When my colleagues and friends ask me what I enjoy most about serving as a pastor amid an academic community, there are many things that come to mind. Students, of course, are at the top of the list. I truly love walking with emerging adults at this critical time in life.
But I also enjoy the atmosphere, the environment of a community committed to learning, growing, becoming. I especially love being a part of an academic community that thrives at the nexus of faith and reason, wrestling with how we live faithfully as people endowed with the capacity to think and also endowed with the gift of faith.
Out of this nexus grows my passion for seeing things from a new perspective, a different angle, an orientation that I had not previously considered. How can my own thinking and believing be enriched by ideas that grow out of reflections different from my own? I find such questions energizing and life-giving.
Last week, as I was preparing for the first Candlelight of this academic year, I came across a perspective on a biblical story that not only changed what I thought about that story but opened up a whole new level of understanding.
The story is the call of Moses in the book of Exodus. Let me remind you of the backstory. God’s people ended up in Egypt during a famine. They became enslaved and suffered under terribly harsh treatment, including the slaughter of children. Moses, however, as the story goes, was saved as a baby when his mother put him in a basket and floated him down the river to hide him from the death squads. The Pharaoh’s daughter found him, kept him, and raised him in her own household. When he grew up, he killed an Egyptian whom he saw beating one of the Hebrew people. Fearing for his life, Moses fled to the land of Midian. There he settled and married.
Through all of this, Moses lost all sense of home. He was not welcome among his own people. The household in which he was raised put a price on his head, and the people with whom he settled considered him a foreigner.
Then one day, God appeared in a fire amid a bush. God told Moses to take off his shoes, as he was standing on holy ground. I have always thought that God’s word to Moses to remove his shoes was all about being in the presence of holiness. Moses was asked to take off his shoes out of reverence for the divine.
Then I read an essay by Dennis Olson, the Charles T. Haley Professor of Old Testament Theology at Princeton. Olson suggest this. “Taking off one’s sandals is a gesture of many traditional cultures that is associated with entering not only a worship space but also a home. Thus, here at the foot of the mountain of God, Moses … has at last found a true home.” Moses was at home on holy ground.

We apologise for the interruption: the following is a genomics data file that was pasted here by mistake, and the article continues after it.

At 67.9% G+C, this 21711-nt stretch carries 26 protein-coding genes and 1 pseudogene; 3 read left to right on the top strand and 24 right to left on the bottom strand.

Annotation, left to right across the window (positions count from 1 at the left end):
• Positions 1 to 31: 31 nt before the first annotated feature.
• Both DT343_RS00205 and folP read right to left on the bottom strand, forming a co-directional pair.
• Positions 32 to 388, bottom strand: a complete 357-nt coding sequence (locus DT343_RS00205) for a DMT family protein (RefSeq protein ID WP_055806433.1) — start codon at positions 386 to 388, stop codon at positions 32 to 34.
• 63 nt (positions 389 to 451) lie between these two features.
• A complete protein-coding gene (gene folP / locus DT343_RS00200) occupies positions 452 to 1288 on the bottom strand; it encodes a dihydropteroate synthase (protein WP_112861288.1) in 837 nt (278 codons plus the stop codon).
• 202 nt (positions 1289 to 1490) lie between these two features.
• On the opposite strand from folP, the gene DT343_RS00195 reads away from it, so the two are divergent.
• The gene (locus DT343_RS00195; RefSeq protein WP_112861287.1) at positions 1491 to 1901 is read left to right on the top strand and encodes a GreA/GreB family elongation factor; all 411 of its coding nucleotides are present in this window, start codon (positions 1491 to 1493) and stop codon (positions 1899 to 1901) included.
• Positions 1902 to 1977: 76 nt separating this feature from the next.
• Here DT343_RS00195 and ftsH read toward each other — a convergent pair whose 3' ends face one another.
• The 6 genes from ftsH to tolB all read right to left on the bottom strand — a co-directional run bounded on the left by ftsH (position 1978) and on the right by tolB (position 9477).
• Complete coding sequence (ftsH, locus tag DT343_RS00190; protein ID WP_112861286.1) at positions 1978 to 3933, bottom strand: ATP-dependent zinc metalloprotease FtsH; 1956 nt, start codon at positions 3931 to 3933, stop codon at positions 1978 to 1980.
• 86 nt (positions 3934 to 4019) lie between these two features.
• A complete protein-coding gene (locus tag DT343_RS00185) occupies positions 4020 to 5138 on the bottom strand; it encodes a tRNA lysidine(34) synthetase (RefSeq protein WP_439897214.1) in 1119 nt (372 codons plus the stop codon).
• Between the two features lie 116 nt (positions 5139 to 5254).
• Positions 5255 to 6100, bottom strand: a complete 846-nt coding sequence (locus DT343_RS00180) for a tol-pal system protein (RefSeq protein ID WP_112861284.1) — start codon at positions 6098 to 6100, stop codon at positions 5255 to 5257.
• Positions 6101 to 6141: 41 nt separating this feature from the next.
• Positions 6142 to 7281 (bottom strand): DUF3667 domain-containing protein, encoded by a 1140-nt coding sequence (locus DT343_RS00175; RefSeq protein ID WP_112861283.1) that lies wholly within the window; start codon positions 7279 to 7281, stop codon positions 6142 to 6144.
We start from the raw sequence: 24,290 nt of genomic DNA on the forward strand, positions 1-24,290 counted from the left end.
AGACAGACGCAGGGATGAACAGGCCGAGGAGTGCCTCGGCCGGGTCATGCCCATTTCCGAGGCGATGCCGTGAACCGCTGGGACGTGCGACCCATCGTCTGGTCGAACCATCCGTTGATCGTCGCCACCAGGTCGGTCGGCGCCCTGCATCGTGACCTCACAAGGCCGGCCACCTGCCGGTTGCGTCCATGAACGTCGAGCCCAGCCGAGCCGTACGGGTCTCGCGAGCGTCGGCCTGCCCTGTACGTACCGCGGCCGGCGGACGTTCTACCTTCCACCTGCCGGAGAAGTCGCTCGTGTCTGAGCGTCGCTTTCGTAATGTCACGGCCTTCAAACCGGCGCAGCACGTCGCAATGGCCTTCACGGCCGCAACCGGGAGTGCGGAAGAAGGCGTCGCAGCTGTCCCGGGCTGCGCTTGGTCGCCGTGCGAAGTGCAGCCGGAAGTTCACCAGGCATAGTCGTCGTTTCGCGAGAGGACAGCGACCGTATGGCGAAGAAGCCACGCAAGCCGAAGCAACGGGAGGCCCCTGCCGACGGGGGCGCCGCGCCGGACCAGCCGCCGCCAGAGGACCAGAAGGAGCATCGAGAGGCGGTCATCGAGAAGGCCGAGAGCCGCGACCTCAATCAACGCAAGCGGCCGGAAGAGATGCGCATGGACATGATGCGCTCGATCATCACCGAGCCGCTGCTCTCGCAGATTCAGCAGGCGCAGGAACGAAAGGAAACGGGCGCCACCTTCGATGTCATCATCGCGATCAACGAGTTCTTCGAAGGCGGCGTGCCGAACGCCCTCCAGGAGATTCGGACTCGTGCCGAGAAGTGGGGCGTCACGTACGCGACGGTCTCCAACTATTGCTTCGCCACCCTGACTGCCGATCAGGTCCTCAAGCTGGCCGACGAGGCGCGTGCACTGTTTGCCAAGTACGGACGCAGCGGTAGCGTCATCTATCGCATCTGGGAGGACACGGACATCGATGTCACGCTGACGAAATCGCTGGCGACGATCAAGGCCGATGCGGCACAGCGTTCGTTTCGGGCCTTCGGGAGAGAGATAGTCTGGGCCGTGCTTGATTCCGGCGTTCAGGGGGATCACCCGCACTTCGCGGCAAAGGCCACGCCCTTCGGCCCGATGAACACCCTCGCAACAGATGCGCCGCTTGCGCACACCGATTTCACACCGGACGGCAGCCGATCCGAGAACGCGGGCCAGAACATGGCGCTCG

Reading that new perspective from Olson immediately brought to mind for me a wall hanging that I saw in the home of friends years ago. Their names were Ed and Helen. Ed was a retired Air Force pilot, and because of that, they traveled the world over many, many times. In their travels, they met countless people and formed countless friendships. Through these meetings, they invited people from all over the world to stay in their house. They even provided them a map of their garage to show them where the key to the back door was kept, just in case they were gone when people needed a place to stay.
I had not thought of Ed and Helen for years, but Olson’s reflections on the Moses story brought them —and the wall hanging by their front door — to mind. I do not remember it exactly, but it read something like this:
Come on in.
Take off your shoes
Make yourself at home.
When you are here
You are home.
Take off your shoes
You are home.
Take off your shoes, you are on holy ground. Take off your shoes, you are home. As we settle into the rhythm of this academic year, I invite you to consider anew the wide variety of opportunities for worship that we provide at the Chapel of the Resurrection — opportunities to experience the presence of God, opportunities to pause for a moment on holy ground.
Eight times a week — Sunday through Friday at 10:00 a.m. and Sunday and Wednesday at 10:00 p.m. — you are invited to come to the Chapel, to find respite amid the journey of your life, to hear God’s promises for you, to join in praise, to be reminded of the beloved child of God that you are, and then to go back out into your work and into your play — renewed and refreshed for the tasks ahead.
So, come. Sit. Eat. Drink. Stay awhile. Rest. Make yourself at home. When you are here, you are home. The Chapel of the Resurrection — Home on Holy Ground. See you soon.